Dorzolamide May Be Effective, Well Tolerated for Pediatric Glaucoma

Laurie Barclay, MD

September 13, 2005

Sept. 13, 2005 -- Dorzolamide is efficacious and well tolerated for glaucoma treatment in children younger than six years, according to the results of a randomized trial published in the September issue of the Archives of Ophthalmology.

"The topical carbonic anhydrase inhibitor dorzolamide hydrochloride (Trusopt; Merck & Co, Inc, Whitehouse Station, NJ) has been studied in pediatric glaucoma patients and has had good tolerability and has lowered intraocular pressure (IOP), although not as much as oral acetazolamide," write Elyssa Z. Ott, BS, from Merck Research Laboratories in West Point, Pennsylvania, and colleagues from the Pediatric Dorzolamide Study Group. "However, the information provided by these reports is less than comprehensive."

In this three-month, double-masked, multicenter trial, patients were randomized to receive 2% dorzolamide three times daily or timolol maleate gel-forming solution (0.25% for patients younger than two years and 0.5% for patients at least two but younger than six years of age) once daily plus placebo twice daily. If monotherapy was insufficient to control IOP, younger patients were also given dorzolamide three times daily and 0.25% timolol gel-forming solution once daily, and older patients were given a fixed combination of 2% dorzolamide and 0.5% timolol twice daily. The primary safety outcome was the proportion of patients who discontinued therapy because of a drug-related adverse event, and a secondary measure was IOP reduction.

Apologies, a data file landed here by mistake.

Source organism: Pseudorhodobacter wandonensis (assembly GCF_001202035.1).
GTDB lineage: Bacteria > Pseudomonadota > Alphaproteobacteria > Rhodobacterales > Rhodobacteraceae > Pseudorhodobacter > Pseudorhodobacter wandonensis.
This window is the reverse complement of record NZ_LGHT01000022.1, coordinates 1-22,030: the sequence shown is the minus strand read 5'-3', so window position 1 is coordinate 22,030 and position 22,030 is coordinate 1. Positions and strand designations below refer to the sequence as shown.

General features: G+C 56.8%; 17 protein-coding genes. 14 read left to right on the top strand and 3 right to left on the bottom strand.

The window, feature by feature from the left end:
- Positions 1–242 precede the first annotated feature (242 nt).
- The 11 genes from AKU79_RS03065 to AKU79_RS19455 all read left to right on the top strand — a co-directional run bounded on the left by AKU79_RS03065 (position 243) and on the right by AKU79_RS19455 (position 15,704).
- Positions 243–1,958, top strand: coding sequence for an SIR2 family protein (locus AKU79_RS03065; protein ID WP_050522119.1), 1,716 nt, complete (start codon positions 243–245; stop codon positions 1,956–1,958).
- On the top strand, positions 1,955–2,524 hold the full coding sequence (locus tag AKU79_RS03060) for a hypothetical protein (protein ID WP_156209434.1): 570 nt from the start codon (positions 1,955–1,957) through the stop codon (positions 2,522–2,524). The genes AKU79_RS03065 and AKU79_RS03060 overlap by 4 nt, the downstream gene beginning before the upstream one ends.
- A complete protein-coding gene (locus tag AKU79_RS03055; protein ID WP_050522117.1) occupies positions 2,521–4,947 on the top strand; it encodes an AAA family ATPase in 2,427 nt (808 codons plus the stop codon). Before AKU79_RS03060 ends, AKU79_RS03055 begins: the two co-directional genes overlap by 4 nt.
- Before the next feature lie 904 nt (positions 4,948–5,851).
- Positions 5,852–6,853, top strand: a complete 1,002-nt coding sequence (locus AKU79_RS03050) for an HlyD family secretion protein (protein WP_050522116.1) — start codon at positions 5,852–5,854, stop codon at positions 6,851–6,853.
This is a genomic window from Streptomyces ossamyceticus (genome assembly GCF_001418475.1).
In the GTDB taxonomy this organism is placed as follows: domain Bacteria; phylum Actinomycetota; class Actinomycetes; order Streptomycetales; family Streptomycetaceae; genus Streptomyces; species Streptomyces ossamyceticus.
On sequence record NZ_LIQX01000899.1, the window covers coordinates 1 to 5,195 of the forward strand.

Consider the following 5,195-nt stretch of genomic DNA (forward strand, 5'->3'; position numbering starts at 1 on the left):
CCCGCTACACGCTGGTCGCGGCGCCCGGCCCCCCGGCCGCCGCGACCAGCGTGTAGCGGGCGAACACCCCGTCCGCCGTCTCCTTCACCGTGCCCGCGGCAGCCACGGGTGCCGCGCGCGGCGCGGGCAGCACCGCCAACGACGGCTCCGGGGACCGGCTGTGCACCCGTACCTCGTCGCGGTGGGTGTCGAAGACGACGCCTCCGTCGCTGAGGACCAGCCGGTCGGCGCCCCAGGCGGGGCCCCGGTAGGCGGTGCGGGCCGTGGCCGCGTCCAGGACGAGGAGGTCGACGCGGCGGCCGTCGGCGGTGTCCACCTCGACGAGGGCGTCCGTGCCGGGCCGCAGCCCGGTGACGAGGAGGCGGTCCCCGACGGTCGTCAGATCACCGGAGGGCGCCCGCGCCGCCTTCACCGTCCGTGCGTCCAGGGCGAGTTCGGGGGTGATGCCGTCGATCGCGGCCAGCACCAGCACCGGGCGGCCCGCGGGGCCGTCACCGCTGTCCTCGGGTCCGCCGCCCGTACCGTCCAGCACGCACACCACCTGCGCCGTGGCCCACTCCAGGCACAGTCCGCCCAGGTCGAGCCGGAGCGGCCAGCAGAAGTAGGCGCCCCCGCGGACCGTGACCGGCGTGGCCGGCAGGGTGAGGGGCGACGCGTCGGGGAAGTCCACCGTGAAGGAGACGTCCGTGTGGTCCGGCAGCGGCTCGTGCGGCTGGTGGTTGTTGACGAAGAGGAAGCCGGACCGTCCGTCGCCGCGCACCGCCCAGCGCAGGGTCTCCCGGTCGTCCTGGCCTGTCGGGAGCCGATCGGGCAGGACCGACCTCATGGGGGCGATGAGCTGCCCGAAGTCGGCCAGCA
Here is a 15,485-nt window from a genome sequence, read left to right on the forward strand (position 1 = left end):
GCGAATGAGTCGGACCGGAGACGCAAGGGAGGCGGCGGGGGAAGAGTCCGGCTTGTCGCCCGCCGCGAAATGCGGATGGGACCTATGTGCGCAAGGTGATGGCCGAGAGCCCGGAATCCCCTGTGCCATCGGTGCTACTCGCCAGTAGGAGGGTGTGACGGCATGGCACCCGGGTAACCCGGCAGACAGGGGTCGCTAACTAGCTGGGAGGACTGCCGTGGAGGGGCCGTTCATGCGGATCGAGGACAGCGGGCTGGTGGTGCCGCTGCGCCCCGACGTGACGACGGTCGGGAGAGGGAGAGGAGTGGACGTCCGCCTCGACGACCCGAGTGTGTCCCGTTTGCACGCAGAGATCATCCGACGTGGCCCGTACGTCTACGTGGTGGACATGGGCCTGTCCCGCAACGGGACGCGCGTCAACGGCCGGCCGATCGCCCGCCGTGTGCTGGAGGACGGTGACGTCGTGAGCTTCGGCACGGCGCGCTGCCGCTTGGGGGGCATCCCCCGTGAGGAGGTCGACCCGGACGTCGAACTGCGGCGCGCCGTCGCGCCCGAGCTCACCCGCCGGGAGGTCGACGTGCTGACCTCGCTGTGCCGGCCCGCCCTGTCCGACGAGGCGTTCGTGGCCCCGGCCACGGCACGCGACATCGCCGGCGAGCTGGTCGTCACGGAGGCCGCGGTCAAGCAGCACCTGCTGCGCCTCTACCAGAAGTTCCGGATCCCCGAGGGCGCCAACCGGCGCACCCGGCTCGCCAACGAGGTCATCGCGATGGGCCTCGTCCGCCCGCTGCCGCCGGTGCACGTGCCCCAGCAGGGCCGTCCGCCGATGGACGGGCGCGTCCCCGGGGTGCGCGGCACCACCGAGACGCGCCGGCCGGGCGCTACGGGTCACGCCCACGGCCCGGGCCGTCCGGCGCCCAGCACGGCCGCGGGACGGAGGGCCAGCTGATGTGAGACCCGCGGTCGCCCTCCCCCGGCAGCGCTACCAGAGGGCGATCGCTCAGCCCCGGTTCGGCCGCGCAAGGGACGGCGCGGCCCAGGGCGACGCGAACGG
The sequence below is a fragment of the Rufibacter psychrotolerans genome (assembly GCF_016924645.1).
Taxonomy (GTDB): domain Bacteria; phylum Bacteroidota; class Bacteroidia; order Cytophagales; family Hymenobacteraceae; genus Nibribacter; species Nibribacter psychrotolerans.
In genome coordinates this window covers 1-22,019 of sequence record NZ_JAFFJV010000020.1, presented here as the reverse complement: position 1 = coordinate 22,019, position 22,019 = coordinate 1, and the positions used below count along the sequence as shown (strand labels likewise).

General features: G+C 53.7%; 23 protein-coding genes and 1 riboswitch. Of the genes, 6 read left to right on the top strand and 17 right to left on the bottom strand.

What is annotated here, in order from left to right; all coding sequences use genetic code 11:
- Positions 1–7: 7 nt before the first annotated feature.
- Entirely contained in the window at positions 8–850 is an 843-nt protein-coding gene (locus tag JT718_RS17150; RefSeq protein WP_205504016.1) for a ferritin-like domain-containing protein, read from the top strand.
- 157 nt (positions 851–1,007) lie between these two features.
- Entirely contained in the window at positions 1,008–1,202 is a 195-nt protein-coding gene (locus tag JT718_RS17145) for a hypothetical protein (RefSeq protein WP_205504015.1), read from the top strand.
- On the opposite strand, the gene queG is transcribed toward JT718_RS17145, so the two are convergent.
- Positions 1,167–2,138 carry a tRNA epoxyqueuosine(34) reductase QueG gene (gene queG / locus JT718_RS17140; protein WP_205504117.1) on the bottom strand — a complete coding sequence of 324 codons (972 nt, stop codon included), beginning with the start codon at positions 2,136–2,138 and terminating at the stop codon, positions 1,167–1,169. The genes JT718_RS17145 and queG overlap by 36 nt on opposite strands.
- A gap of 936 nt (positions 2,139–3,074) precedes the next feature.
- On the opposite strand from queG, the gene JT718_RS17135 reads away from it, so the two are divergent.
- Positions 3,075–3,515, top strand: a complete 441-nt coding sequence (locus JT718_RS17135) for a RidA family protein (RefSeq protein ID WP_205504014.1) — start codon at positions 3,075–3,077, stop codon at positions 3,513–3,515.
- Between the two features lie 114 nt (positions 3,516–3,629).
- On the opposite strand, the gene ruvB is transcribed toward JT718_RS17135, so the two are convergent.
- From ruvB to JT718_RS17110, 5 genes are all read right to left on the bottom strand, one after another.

Of 56 younger patients randomized to dorzolamide, one (1.8%) discontinued concomitant therapy because of bradycardia. Two (3.0%) of 66 older patients discontinued dorzolamide because of ocular adverse events. The most commonly reported ocular adverse events were discharge and ocular hyperemia in the younger cohort, and ocular hyperemia and burning or stinging in the older cohort.

With dorzolamide, the mean change in IOP from baseline to week 12 was -7.3 mm Hg (-20.6%) in the younger cohort and -7.1 mm Hg (-23.3%) in the older cohort ( P < .001 for both).

"Dorzolamide was generally well tolerated and demonstrated efficacy for up to three months in patients younger than six years," the authors write. "In addition, 2% dorzolamide monotherapy seemed to be comparable in safety in this study population to that reported in previous adult studies and comparable in efficacy to that reported in the published pediatric literature."

Merck & Co., Inc. supported this study, employs four of the authors, and provided research grants to two other authors.

Arch Ophthalmol. 2005;123:1177-1186

Reviewed by Gary D. Vogin, MD


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